GSNC researcher John Bassett contributed to this report.
Amid nationwide protests against police brutality and a rise in violence against Asian Americans during the pandemic, lawmakers in some states are turning their attention to hate-crimes laws.
From state to state, the way hate crimes are defined and prosecuted varies greatly, with some states treating these crimes as a specific offense and others codifying enhanced punishment options for them. Some states, including Arkansas, South Carolina and Wyoming, have no laws at all regarding hate crimes.
In New Hampshire, the Civil Rights Act enshrines Granite Staters’ right to be free from “actual or threatened physical force or violence” and “actual or threatened damage to or trespass on property” that is motivated by race, color, religion, national origin, ancestry, sexual orientation, sex, gender identity or disability. The statute has been in effect since 2000, and in 2017, the N.H. Attorney General’s Office launched its Civil Rights Unit to centralize enforcement of the law.
Violations of the Civil Rights Act are treated as a civil offense and can result in a restraining order or injunction against the perpetrator, which might bar them from contact with the victim or from visiting a business where the violation occurred, as well as a fine of up to $5,000 per violation. In cases where a crime has occurred, charges are brought by a county attorney who can pursue a hate-crime enhancement, which allows for an extended sentence if the defendant is found guilty.
According to spokeswoman Kate Giaquinto, the unit has litigated three Civil Rights Act enforcement actions since its creation in 2017. She did not have data on county prosecutions of hate-crime sentencing enhancements.
“The way it works in New Hampshire is it’s an enhancement on a sentence. So any criminal offense could be designated as a hate crime and have the sentencing enhancement applied to it,” Civil Rights Unit Director Sean Locke said. “It would require the prosecutor to prove that the defendant’s conduct was substantially motivated by animus toward the victim’s membership in a protected class.”
Locke noted that the First Amendment creates a “very high bar” for enforcement, meaning that instances of hurtful speech are not always treated as a civil rights violation if they don’t rise to the level of threatening violence. Another aspect of the unit’s work is public outreach and education to help communities understand the limits of the law, and the unit also works with the N.H. Human Rights Commission, which enforces state discrimination laws around employment, public accommodation, housing and education.
“An individual or group may feel targeted by a particular statement that someone makes, but that statement, because it doesn’t meet the necessary legal tests, isn’t something where we could bring enforcement action against the individual who made the statements,” Locke said.
In 2019, New Hampshire law enforcement agencies reported 16 hate crimes to the FBI, with half of those incidents motivated by race or ethnicity. The number of reports remained about level compared to the year before, when 13 hate crimes were reported and seven of them were motivated by race or ethnicity. Over the past two decades, the state saw the largest spike in hate-crime reports in 2004, 2007 and 2008, federal data show, with the total surpassing 40 incidents in each of those years.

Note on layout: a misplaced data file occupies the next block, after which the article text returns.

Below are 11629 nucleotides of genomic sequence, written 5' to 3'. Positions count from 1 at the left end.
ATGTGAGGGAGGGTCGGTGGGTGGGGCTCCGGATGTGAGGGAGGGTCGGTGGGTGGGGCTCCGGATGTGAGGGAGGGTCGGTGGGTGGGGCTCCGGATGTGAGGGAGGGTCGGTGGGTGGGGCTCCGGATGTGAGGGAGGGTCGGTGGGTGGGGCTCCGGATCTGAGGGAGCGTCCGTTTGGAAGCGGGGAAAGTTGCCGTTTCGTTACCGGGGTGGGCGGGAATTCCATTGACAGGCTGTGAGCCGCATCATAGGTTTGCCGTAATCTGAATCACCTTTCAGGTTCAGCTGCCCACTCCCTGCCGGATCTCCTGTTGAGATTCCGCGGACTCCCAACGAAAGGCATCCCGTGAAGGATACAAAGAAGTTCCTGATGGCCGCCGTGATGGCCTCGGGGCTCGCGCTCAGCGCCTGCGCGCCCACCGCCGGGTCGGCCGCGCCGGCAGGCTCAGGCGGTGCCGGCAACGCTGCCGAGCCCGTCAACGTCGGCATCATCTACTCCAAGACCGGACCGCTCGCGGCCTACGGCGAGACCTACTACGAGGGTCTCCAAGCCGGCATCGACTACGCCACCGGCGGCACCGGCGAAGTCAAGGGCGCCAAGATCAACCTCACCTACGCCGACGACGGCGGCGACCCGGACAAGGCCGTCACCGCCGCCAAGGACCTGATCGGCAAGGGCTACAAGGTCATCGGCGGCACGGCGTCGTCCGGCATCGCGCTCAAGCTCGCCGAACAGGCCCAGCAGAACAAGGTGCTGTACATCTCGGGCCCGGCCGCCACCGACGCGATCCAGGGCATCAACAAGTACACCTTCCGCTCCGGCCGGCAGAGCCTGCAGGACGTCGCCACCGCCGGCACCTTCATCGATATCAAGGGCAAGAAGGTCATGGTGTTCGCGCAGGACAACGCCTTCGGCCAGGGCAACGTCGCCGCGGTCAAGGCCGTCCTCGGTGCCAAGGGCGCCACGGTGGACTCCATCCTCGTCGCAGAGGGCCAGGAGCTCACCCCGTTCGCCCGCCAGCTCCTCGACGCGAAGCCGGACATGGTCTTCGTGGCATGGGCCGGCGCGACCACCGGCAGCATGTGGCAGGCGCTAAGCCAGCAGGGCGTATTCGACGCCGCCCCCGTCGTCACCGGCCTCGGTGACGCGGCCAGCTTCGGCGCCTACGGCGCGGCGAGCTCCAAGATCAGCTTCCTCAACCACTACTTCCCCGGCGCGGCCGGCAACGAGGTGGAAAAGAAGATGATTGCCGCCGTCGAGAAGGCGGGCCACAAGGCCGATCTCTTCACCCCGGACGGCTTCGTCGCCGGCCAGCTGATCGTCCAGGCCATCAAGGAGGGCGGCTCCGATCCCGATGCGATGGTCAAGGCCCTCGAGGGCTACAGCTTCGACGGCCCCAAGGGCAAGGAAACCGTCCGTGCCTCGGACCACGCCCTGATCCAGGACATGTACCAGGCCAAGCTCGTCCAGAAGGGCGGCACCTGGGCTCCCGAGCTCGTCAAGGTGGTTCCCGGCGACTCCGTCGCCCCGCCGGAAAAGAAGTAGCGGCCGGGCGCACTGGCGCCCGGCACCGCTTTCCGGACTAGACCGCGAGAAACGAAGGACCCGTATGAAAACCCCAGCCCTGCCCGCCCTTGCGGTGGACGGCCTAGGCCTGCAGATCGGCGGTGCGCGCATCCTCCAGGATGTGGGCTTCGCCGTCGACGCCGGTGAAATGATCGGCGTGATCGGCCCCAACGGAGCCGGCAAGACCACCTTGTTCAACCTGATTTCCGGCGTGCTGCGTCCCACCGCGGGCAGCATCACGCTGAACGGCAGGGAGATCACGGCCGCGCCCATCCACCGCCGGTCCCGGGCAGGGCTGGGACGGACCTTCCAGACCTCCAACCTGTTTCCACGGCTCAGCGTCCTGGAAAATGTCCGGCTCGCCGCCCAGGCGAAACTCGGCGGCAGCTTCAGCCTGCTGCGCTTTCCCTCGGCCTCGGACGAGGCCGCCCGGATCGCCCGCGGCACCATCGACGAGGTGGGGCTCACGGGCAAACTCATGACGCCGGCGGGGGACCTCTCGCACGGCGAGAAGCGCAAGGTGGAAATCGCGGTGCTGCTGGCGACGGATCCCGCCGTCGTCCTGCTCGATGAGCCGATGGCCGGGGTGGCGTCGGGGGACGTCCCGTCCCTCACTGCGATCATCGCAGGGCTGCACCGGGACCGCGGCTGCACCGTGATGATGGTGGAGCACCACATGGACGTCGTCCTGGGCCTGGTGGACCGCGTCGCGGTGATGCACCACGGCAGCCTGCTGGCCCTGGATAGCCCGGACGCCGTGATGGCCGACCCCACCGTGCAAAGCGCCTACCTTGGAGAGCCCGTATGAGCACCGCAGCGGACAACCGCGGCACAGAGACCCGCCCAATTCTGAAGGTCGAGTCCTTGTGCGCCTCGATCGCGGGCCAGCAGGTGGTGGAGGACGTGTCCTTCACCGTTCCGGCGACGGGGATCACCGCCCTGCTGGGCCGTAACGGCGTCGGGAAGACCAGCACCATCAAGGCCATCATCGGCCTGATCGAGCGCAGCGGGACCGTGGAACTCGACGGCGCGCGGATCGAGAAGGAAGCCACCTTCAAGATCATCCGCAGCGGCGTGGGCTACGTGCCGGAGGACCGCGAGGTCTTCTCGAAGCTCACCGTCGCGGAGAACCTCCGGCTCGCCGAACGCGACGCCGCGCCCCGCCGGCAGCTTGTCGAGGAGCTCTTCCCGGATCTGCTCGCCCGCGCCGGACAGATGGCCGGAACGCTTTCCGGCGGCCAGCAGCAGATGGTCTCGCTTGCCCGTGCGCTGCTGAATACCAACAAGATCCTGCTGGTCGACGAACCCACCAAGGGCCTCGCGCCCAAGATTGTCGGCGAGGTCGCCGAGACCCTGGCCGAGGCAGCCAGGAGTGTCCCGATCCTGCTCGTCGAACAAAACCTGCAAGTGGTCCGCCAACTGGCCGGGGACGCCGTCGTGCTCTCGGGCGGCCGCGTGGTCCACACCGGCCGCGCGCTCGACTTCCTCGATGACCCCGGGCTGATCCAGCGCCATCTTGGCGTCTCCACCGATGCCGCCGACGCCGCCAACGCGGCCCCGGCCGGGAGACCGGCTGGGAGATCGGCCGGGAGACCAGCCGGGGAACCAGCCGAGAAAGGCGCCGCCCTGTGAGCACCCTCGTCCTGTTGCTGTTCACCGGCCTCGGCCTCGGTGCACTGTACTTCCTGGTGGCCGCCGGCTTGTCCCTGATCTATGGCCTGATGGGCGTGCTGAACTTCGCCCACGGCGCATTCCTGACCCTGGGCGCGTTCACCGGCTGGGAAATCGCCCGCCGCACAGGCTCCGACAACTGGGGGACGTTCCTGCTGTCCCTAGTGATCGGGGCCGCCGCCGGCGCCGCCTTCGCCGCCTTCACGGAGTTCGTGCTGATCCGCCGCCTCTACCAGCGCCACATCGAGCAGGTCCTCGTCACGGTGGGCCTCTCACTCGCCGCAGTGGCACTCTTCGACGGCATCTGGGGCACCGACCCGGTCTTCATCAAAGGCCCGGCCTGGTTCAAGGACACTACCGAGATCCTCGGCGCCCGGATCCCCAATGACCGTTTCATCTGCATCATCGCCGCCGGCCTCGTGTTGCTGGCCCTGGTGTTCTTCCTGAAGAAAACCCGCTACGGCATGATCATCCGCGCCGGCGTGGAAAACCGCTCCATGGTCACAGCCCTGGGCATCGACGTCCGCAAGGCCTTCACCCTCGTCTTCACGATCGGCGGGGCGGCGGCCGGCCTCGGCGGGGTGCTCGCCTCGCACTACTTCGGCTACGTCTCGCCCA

But experts say it’s difficult to draw conclusions about the prevalence of hate and extremism in New Hampshire from these figures.
That’s partially because this annual reporting is voluntary. In 2019, 15,588 agencies submitted information about hate crimes to the FBI, while there are about 18,000 law enforcement agencies in the United States, according to the Bureau of Justice Statistics. That figures out to about 87 percent of departments. But of those, only 14 percent, or about 2,000, reported at least one hate crime in their jurisdiction.
Lisa Jones, a research associate professor at the Crimes Against Children Research Center at the University of New Hampshire, said the way hate crimes are investigated can vary greatly from agency to agency, and a community or department’s local culture can affect how much attention these cases are given.
And because the statistics don’t include incidents where no actual crime has been identified, the numbers don’t reflect more subtle forms of racism and bigotry.
“Ideally, we would want to be capturing those incidents as well to really understand hate-crimes behavior,” Jones said. “And that can be hard to do with official hate-crime statistics, because it’s a very narrow definition of what’s happening in crime.”
In addition, a legacy of mistreatment by police can make people of color and members of other protected groups hesitant to report hate incidents to law enforcement, Jones said, and police might misclassify some crimes. So when a city reports to the FBI that zero hate crimes have occurred there in a given year — as Manchester did in 2019 — it’s difficult to take the number at face value.
“When you think about, OK, it’s a city with a population of 100,000 people, and it’s a report of zero. There is a question of, was something not classified correctly? … Was there a reluctance to report?” said Robert Trestan, regional director of the Anti-Defamation League New England.
The Manchester Police Department did not return a request for comment on the 2019 data.
Peter McBride, director of the Cohen Center for Holocaust and Genocide Studies at Keene State College, notes that the law has its limitations. When bigotry and racism go unchecked, these ideas are normalized, he said, and in extreme cases such as genocide, they become enshrined in law.
That’s why the importance of communities — and especially community leaders — acknowledging and openly discussing these issues when they occur can’t be overstated.
“It’s much more of a restorative model, one that allows communities to begin to engage with those subtle, sub-legal things that are going on and how to talk about those challenges,” McBride said. “… Alongside, or I would argue underneath, the legal processes that are required and necessary and important.”
Locke encouraged any Granite Stater who believes they may have been the victim of a civil rights violation or hate crime to file a complaint with the Civil Rights Unit. Complaints can be submitted online via the Civil Rights Unit’s website, by mail, or by phone at 271-3650.